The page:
The Enduring Utility of Ruby on Rails as a Platform Choice in Medicine

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Greg Van de Mosselaer

I am a Ruby on Rails programmer and have been for about 20 years now.  I've developed Rails apps from version 2 up through the current version 7.  I'm O.G. enough that I remember being approached for help (along with the whole Rails community) by a new Rails startup called 'Twitter' I didn't think had much of a shot.

Rails has remained a solid solution for companies like mine that need reliable cutting edge tools to deliver ambitious solutions to their clients. Over the years since Rails started I've observed Rails programmers jump ship dazzled by a parade of new technology offshoots inspired by Rails. There would be repeated claims that these new shiny options had made Rails obsolete. Rails would come back, innovate and lead again and again. Many of these shiny offshoots would end in obscurity for developers and their clients.

I'm not immune to these periodic FOMO barbs. I've tried, driven by a fear of obsolescence, to migrate many times.  Ultimately it is productivity and maintainability that guides a developer's platform choices. It is the developer that has to 'eat' any IT platform missteps. Rails has proven again and again over time that it posesses that rare balance of stability, productivity and community that makes it a reliable tool to get things done. The only technology that come close in our experience is React.js. We use React in the front-end and it work well with Rails. While React's containing frameworks evolve these alternatives cannot do what Rails can do 'yet' in the back end where it matters though NEXT.js (React) is well on its way.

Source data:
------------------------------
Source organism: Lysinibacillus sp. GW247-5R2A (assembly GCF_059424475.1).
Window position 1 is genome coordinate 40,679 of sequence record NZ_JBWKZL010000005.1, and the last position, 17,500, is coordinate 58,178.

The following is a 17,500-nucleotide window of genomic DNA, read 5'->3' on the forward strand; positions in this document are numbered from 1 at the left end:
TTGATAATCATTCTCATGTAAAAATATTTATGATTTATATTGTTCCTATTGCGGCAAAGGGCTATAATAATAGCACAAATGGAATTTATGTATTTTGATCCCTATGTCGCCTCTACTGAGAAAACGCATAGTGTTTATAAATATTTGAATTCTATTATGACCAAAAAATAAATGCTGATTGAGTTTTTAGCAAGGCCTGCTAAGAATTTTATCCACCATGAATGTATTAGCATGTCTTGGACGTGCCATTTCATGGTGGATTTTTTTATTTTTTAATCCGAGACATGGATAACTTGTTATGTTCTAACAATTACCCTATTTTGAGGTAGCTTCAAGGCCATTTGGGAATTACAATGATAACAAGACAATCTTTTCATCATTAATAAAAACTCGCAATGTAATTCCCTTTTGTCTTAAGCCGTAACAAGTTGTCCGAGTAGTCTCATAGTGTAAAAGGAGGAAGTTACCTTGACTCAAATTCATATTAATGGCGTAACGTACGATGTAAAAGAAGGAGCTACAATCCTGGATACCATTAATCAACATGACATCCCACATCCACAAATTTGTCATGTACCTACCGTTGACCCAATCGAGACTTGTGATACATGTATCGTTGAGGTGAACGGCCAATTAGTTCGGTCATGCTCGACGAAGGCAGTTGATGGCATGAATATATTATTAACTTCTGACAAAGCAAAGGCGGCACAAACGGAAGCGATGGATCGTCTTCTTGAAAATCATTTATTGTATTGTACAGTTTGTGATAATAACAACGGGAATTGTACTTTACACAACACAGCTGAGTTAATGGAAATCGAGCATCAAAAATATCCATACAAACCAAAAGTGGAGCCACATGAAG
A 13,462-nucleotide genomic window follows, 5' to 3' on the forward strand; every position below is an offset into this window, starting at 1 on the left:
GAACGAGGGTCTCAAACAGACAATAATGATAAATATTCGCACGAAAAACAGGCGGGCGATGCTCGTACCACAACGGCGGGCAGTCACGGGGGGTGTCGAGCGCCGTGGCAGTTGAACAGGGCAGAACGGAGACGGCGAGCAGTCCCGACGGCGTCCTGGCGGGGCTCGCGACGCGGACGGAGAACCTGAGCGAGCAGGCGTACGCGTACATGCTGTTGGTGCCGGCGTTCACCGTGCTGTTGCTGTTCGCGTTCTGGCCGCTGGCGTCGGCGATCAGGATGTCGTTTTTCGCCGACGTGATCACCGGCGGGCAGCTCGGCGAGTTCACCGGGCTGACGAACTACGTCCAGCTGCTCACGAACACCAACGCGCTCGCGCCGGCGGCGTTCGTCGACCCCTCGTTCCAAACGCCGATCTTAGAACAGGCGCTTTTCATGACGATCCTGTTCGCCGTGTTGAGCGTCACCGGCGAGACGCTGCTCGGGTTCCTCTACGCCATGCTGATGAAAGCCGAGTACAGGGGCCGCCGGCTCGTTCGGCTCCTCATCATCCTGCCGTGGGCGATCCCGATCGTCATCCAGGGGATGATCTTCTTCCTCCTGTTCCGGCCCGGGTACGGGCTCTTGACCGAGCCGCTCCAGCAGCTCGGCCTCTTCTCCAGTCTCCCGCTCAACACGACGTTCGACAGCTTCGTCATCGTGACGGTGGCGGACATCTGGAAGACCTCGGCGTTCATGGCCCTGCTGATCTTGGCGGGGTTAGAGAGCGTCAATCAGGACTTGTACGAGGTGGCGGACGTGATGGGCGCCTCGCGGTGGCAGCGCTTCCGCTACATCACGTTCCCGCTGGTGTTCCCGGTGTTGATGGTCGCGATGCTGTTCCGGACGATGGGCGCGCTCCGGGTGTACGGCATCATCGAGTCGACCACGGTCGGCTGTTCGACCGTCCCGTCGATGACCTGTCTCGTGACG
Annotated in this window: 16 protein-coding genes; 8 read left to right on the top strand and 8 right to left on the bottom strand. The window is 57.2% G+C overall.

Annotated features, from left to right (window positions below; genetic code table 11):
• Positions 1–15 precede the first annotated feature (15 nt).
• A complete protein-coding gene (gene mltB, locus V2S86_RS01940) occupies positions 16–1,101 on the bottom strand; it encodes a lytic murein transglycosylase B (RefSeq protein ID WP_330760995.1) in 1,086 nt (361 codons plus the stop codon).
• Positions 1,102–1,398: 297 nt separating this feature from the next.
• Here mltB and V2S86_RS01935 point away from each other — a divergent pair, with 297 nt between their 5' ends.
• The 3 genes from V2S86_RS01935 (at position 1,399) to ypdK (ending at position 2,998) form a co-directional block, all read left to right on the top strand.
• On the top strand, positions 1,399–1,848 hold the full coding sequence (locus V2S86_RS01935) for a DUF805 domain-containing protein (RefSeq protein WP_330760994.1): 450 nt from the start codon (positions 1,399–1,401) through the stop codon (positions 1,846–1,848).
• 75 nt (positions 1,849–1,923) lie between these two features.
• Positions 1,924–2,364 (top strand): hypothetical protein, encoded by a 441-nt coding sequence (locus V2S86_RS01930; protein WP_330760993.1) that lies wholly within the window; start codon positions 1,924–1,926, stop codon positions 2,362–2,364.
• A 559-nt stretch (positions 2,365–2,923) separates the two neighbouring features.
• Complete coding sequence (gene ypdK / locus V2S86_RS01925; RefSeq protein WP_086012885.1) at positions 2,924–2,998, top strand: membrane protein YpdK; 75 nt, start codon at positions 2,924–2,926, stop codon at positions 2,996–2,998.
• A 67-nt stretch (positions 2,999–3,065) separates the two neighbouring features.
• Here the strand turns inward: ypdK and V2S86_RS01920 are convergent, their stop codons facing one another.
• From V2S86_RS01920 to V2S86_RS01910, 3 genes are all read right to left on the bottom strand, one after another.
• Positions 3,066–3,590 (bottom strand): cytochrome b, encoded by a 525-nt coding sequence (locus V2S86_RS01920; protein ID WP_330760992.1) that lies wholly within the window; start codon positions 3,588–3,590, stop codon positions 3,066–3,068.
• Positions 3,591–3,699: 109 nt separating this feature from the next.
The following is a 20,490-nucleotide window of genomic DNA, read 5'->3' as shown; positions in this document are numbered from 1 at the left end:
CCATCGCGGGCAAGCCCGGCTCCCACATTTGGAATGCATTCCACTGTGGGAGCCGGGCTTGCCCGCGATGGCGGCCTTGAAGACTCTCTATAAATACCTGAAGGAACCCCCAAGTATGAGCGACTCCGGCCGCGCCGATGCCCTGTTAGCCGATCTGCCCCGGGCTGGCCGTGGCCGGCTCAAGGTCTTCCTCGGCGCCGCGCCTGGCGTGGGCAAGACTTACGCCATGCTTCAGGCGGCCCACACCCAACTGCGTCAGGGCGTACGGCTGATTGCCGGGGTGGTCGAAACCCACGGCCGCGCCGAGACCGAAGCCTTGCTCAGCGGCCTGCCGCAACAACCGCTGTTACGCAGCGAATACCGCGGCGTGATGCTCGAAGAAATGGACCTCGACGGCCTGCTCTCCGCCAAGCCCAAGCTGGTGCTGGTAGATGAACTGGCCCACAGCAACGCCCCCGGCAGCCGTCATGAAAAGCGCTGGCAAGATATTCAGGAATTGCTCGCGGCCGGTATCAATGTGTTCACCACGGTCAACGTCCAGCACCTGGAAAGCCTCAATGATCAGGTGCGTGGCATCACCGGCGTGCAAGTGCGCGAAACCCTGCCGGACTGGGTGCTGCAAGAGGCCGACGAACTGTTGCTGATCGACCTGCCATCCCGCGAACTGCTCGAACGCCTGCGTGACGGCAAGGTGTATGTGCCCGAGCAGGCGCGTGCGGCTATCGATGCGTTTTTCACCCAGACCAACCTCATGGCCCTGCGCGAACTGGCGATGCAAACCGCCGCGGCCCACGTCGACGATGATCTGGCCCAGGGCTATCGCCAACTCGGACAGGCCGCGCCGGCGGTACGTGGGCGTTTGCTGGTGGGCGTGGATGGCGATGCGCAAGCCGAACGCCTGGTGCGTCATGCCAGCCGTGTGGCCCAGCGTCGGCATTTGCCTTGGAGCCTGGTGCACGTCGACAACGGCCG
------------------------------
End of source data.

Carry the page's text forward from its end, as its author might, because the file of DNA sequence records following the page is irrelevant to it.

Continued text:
Many companies, both big and small,  have focused their IT infrastructure around Rails, and that has allowed them to propel to considerable heights. It is telling that Rails is the tool of choice for some very big enterprises.

  • Twitter
  • Airbnb
  • Dribble
  • Hulu
  • Square
  • Bloomberg
  • GitHub
  • Shopify (Ontario)
  • WaveApps (Ontario)

If you are reading this blog post and are a physician in Ontario, you're in luck. Ontario can traditionally be regarded as a Rails hotspot.

The influence of Ruby on Rails stretches far beyond its platform. Rail's rediscovery of the model view controller MVC paradigm was picked up early on by Microsoft and is at the core of Microsoft's development ethos.  It's unsurprising that years after adopting the MVC, Microsoft purchased a Rails based company; and made it the foundation of its crowd-sourced development efforts. It deliberately left GitHub’s technological underpinnings as Rails and avoided bending the development arc towards its own technologies.  This has led to a very tight, undersung, association between Microsoft and Rails.

The Rails Community has not sat back idly by while JavaScript SPA’s and oven-mitts content management solutions like WordPress romped about over the last ten years. Instead, they defined a middle ground and figured out ways to build the functionality and sophistication these two outliers lack.

Some of their technology decisions have begun to propel the platform forward including.

  • ActiveStorage
  • TurboJS
  • StimulusJS

Things are now stepping up even further with Microsoft's investment in chat GPT. Generative programming was already well underway on GitHub, a Rails platform. Merging a) Microsoft and GitHub's institutional knowledge of how to incorporate Large Language Models (LLM) into a complex system with b) Microsoft's partnership with Chat-GPT is leading to a 'Rails-inclusive' renaissance and AI generative programming.

This new advent of generative programming promises an even better future for Rails developers and the clients that they serve.